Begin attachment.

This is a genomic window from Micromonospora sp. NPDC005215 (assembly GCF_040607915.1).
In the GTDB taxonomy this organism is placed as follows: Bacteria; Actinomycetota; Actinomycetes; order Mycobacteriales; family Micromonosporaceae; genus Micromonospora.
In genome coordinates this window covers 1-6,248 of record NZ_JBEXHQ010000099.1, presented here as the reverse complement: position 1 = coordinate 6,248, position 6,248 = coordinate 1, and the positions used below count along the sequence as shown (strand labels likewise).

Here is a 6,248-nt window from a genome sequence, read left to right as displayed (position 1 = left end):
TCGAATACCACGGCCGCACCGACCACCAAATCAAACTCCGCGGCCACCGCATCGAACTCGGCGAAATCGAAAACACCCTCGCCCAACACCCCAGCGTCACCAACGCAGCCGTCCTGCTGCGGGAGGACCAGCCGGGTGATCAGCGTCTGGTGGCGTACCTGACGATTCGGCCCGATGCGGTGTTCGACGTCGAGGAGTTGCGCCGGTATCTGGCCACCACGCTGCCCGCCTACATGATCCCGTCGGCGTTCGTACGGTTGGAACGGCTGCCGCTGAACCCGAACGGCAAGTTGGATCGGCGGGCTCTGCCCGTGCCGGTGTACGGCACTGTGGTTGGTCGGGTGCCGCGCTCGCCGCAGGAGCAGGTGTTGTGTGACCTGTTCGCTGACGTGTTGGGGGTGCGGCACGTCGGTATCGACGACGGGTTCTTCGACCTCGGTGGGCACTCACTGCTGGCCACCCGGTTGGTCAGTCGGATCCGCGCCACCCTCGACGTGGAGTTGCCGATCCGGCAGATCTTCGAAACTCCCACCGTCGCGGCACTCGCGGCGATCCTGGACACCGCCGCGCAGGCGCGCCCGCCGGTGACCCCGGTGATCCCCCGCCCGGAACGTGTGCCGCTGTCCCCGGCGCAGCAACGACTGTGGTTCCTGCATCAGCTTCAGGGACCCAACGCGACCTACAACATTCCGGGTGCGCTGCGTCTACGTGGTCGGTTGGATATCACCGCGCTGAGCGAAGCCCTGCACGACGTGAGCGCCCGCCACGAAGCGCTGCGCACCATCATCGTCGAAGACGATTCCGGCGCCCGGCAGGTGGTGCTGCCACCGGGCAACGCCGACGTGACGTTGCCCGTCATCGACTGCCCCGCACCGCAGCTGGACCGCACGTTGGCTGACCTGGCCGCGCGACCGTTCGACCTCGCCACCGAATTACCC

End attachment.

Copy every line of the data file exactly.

This is a genomic window from Micromonospora sp. NPDC005215 (assembly GCF_040607915.1).
In the GTDB taxonomy this organism is placed as follows: Bacteria; Actinomycetota; Actinomycetes; order Mycobacteriales; family Micromonosporaceae; genus Micromonospora.
In genome coordinates this window covers 1-6,248 of record NZ_JBEXHQ010000099.1, presented here as the reverse complement: position 1 = coordinate 6,248, position 6,248 = coordinate 1, and the positions used below count along the sequence as shown (strand labels likewise).

Here is a 6,248-nt window from a genome sequence, read left to right as displayed (position 1 = left end):
TCGAATACCACGGCCGCACCGACCACCAAATCAAACTCCGCGGCCACCGCATCGAACTCGGCGAAATCGAAAACACCCTCGCCCAACACCCCAGCGTCACCAACGCAGCCGTCCTGCTGCGGGAGGACCAGCCGGGTGATCAGCGTCTGGTGGCGTACCTGACGATTCGGCCCGATGCGGTGTTCGACGTCGAGGAGTTGCGCCGGTATCTGGCCACCACGCTGCCCGCCTACATGATCCCGTCGGCGTTCGTACGGTTGGAACGGCTGCCGCTGAACCCGAACGGCAAGTTGGATCGGCGGGCTCTGCCCGTGCCGGTGTACGGCACTGTGGTTGGTCGGGTGCCGCGCTCGCCGCAGGAGCAGGTGTTGTGTGACCTGTTCGCTGACGTGTTGGGGGTGCGGCACGTCGGTATCGACGACGGGTTCTTCGACCTCGGTGGGCACTCACTGCTGGCCACCCGGTTGGTCAGTCGGATCCGCGCCACCCTCGACGTGGAGTTGCCGATCCGGCAGATCTTCGAAACTCCCACCGTCGCGGCACTCGCGGCGATCCTGGACACCGCCGCGCAGGCGCGCCCGCCGGTGACCCCGGTGATCCCCCGCCCGGAACGTGTGCCGCTGTCCCCGGCGCAGCAACGACTGTGGTTCCTGCATCAGCTTCAGGGACCCAACGCGACCTACAACATTCCGGGTGCGCTGCGTCTACGTGGTCGGTTGGATATCACCGCGCTGAGCGAAGCCCTGCACGACGTGAGCGCCCGCCACGAAGCGCTGCGCACCATCATCGTCGAAGACGATTCCGGCGCCCGGCAGGTGGTGCTGCCACCGGGCAACGCCGACGTGACGTTGCCCGTCATCGACTGCCCCGCACCGCAGCTGGACCGCACGTTGGCTGACCTGGCCGCGCGACCGTTCGACCTCGCCACCGAATTACCC